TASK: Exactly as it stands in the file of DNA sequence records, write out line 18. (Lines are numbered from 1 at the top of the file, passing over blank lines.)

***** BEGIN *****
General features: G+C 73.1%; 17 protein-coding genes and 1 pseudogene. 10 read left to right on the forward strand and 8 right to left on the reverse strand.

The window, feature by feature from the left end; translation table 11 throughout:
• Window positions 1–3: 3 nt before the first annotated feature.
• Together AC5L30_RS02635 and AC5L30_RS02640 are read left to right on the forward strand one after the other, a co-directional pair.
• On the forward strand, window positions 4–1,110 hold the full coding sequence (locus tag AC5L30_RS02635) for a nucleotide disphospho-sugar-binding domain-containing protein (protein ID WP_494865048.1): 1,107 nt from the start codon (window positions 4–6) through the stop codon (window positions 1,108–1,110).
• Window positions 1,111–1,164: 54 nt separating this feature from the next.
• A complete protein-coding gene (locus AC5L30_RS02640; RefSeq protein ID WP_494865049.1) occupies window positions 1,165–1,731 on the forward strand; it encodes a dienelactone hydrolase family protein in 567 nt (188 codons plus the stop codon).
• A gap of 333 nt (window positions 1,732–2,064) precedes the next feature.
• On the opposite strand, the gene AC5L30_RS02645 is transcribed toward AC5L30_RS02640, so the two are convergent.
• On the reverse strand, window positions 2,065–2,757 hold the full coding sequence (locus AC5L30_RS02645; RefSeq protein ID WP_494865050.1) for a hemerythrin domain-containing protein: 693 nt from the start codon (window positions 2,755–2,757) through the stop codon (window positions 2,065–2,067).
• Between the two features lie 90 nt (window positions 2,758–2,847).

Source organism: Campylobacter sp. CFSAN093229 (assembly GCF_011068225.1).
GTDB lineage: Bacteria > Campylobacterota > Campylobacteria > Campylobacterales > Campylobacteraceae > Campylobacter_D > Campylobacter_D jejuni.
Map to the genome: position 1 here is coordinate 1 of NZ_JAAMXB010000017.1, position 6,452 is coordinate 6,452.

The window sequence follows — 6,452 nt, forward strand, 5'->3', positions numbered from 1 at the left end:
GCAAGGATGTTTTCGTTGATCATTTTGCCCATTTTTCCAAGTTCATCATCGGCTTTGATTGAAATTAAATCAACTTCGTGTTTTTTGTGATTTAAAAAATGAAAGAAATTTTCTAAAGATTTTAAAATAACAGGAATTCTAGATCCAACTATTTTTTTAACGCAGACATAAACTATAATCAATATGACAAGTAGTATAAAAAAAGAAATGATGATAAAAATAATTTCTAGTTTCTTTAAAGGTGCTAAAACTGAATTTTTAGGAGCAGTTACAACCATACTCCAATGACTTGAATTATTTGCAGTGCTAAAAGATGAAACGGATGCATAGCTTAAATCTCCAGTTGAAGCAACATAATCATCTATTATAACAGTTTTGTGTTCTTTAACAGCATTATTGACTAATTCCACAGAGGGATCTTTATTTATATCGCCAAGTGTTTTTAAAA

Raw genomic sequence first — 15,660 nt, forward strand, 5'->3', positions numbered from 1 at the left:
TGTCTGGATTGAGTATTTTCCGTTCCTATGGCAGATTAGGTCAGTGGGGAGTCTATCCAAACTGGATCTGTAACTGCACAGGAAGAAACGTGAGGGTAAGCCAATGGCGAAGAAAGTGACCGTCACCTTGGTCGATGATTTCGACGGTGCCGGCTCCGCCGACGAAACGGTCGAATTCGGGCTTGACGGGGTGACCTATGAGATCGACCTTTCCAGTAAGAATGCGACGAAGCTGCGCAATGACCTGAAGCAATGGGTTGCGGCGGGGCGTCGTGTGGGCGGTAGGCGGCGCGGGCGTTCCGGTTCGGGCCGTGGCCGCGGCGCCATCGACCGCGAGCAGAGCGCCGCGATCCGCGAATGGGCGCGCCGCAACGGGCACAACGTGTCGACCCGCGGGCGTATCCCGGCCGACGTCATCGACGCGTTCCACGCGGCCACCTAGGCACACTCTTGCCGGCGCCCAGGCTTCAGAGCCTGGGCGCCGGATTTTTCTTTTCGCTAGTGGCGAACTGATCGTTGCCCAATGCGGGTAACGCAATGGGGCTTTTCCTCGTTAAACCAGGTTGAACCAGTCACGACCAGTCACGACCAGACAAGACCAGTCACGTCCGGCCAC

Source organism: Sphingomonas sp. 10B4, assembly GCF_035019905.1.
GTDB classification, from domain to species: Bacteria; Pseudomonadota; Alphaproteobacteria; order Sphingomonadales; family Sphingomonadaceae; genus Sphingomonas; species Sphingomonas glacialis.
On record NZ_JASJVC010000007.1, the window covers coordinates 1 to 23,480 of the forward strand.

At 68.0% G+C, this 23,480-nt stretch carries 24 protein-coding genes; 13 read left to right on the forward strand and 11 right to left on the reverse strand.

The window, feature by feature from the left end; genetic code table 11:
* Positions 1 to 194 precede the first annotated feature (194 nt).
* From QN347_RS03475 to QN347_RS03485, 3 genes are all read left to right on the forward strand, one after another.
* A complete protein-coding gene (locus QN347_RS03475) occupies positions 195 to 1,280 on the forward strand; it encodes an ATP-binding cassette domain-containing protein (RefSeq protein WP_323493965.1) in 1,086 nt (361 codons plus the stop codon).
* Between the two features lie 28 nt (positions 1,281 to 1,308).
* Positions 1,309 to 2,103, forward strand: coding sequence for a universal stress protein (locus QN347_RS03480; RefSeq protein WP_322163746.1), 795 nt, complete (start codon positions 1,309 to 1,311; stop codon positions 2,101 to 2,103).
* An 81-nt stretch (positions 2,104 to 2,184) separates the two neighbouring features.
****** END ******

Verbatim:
TGTCTGGATTGAGTATTTTCCGTTCCTATGGCAGATTAGGTCAGTGGGGAGTCTATCCAAACTGGATCTGTAACTGCACAGGAAGAAACGTGAGGGTAAGCCAATGGCGAAGAAAGTGACCGTCACCTTGGTCGATGATTTCGACGGTGCCGGCTCCGCCGACGAAACGGTCGAATTCGGGCTTGACGGGGTGACCTATGAGATCGACCTTTCCAGTAAGAATGCGACGAAGCTGCGCAATGACCTGAAGCAATGGGTTGCGGCGGGGCGTCGTGTGGGCGGTAGGCGGCGCGGGCGTTCCGGTTCGGGCCGTGGCCGCGGCGCCATCGACCGCGAGCAGAGCGCCGCGATCCGCGAATGGGCGCGCCGCAACGGGCACAACGTGTCGACCCGCGGGCGTATCCCGGCCGACGTCATCGACGCGTTCCACGCGGCCACCTAGGCACACTCTTGCCGGCGCCCAGGCTTCAGAGCCTGGGCGCCGGATTTTTCTTTTCGCTAGTGGCGAACTGATCGTTGCCCAATGCGGGTAACGCAATGGGGCTTTTCCTCGTTAAACCAGGTTGAACCAGTCACGACCAGTCACGACCAGACAAGACCAGTCACGTCCGGCCAC